California’s constitution requires a balanced budget, leaving the state few options to stimulate the economy or help people without jobs. Democrats, however, have found a loophole: “borrowing” federal dollars to continue benefits for the state’s unemployed.
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The California Legislature rarely plays the hero during economic downturns.
While the federal government can and generally does borrow unfathomable sums of money to goose economic activity during recessions, states have less fiscal wiggle room. California’s constitution requires lawmakers to pass a balanced budget each year. As a result, state spending tends to boom and bust with the economy.
But amid one of the sharpest economic contractions in state history, Democrats have found a loophole: “borrowing” federal dollars for the state’s unemployed.
Yesterday, key Democrats from both legislative chambers published a bullet point plan to pump an extra $100 billion into the economy.
Light on details, the proposal promises to scrounge up the extra cash “without raising taxes” by shifting funds, accelerating spending projects and, it seems, asking Californians to pre-pay their taxes.
But the biggest bit of stimulus, and one of the few proposals that would be ready to go now, comes in the form of expanded benefits to the recently unemployed.
“There are very few ways that we can actually borrow — and unemployment insurance is one of them,” said Assembly Budget Committee chairman Phil Ting, one of the authors of the proposal. “It’s money that we can really access quickly, and we already have an existing program so we can get money to people quickly.”
Congress is now locked in a battle over whether and how to renew expanded benefits to unemployed Americans. In March, President Donald Trump signed the CARES Act, a $2.2 trillion economic relief package that included a $600 weekly boost to the benefits an unemployed person already qualifies for. In California, the pre-pandemic maximum was $450.
But the last of those padded benefit checks went out this week, and many Republicans in Washington D.C. want the feds to rein in the largesse.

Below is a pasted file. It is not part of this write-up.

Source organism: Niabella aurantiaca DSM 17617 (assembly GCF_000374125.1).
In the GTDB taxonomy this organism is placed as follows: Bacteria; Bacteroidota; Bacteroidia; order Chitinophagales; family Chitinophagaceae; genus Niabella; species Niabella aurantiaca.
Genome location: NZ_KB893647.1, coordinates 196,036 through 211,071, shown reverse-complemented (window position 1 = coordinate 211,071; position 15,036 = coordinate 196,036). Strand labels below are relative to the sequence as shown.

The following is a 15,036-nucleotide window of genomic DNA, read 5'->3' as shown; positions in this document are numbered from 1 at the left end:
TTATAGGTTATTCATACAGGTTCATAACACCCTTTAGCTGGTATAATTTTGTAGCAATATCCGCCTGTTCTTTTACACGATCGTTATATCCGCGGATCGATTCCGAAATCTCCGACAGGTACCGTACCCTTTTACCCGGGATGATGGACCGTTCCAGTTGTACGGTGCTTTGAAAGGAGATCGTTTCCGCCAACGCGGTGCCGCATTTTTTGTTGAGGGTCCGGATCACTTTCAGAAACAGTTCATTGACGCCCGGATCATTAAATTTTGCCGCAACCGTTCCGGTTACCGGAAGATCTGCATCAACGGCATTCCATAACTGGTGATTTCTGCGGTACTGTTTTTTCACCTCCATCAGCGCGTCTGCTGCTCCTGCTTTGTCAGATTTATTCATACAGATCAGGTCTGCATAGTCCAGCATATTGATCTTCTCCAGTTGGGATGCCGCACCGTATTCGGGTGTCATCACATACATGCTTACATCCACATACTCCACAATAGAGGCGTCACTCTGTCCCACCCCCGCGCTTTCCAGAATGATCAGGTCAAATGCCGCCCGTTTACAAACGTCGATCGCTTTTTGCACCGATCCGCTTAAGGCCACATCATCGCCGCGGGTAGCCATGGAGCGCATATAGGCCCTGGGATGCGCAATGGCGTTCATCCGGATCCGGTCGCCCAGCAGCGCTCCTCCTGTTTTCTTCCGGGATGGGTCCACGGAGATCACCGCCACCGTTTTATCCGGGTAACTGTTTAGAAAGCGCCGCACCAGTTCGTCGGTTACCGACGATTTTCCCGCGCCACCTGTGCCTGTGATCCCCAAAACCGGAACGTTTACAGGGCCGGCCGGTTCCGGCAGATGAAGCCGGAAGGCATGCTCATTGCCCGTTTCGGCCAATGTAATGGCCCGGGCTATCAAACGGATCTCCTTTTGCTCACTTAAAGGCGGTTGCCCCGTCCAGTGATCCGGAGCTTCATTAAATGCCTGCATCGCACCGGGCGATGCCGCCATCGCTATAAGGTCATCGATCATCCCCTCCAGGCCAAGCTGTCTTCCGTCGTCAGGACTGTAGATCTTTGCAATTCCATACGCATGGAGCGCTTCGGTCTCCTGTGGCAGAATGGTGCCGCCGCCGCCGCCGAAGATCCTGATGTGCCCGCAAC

Ting, a San Franciscan, says California lawmakers should “stand at the ready” to make up the difference. The plan was the product of the Democratic Legislative Working Group on Economic Recovery, led also by Sen. Bob Hertzberg from the San Fernando Valley, who is the state Senate’s majority leader.
The California Constitution permits state borrowing without voter approval in only a handful of circumstances, said UC Davis law professor Darian Shanske. Those include when the debt is due to be paid from a specially designated funding source or when the spending is mandated by federal law.
Borrowing to pay unemployment benefits “could arguably be under any number of those exceptions,” he told CalMatters earlier this year. “As far as I know there’s never been a case in California litigating this.”
Though experts quibble over the details, many economists agree that raising unemployment benefits is among the more direct ways to provide a short-term economic boost. The idea that legislators in Sacramento may have a secret weapon to prop up the economy has excited some progressives.
“It’s a backdoor way of borrowing that is well-timed and appropriate to the situation,” said Chris Hoene, executive director of the California Budget and Policy Center, a think tank that focuses on inequality and poverty.
The state’s nonpartisan Legislative Analyst Office nodded at — without outright endorsing — this circuitous form of stimulus spending back in April. “The state may want to explore options to expand assistance to unemployed workers,” read a report from the office.
Three months later, state lawmakers seem to have taken the hint.
The idea isn’t welcomed by all sides. Money borrowed from the federal government has to be paid back. Of even greater concern to some business groups and Republicans is who will ultimately pick up the tab. At a hearing in April, Assemblyman Jay Obernolte from Big Bear argued “come hell or high water, that the burden of repaying this principal is not going to fall on the backs of California’s employers” and that the state should be on the hook for the entire loan.
California was the first state to borrow from the federal government this year, taking out $1.8 billion in May to pay out insurance claims.
It’s not an unprecedented maneuver. California’s trust fund went bust during the Great Recession. Turning to the feds, the state tab maxed out at more than $10.2 billion.
The state only just finished paying off that debt, with an extra $1 billion in interest. Those interest payments were picked up by state taxpayers from the budget’s general fund. But the 11-digit principal on all that borrowing was funded by employers through a payroll tax surcharge.
Federal COVID-19 relief legislation forgives all interest payments for loans made to a state’s unemployment insurance fund through the end of 2020. Who will pay back the debt after that?
That’s a massive political fight for another day.